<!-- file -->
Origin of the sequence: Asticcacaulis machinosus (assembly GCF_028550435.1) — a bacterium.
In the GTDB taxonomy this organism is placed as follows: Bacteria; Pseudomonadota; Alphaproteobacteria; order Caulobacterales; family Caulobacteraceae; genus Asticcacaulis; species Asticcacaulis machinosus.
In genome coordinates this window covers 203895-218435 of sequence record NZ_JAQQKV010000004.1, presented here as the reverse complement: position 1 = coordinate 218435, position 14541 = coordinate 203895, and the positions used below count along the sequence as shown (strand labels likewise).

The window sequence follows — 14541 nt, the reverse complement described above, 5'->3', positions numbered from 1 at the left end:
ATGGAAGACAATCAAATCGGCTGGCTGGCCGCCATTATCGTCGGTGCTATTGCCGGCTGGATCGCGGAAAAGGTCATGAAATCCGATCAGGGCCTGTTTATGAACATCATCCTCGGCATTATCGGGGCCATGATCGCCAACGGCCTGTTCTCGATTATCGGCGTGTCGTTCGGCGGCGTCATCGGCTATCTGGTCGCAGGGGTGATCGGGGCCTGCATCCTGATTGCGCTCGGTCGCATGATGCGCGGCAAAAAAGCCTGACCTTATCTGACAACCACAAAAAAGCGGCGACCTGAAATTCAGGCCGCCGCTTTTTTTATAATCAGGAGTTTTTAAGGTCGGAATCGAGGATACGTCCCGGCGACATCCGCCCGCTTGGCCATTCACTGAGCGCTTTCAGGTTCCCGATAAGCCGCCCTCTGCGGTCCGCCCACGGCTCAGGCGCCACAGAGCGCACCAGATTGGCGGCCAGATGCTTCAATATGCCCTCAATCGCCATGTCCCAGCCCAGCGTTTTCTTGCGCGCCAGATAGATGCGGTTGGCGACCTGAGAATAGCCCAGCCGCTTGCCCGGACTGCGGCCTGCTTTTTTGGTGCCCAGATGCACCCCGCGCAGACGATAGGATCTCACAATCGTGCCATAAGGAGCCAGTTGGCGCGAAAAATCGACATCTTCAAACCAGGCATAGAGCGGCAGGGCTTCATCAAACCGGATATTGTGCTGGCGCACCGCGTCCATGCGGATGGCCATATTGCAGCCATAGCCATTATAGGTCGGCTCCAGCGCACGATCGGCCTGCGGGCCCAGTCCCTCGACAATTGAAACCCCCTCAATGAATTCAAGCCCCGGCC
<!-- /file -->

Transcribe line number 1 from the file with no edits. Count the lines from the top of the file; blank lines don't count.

Origin of the sequence: Asticcacaulis machinosus (assembly GCF_028550435.1) — a bacterium.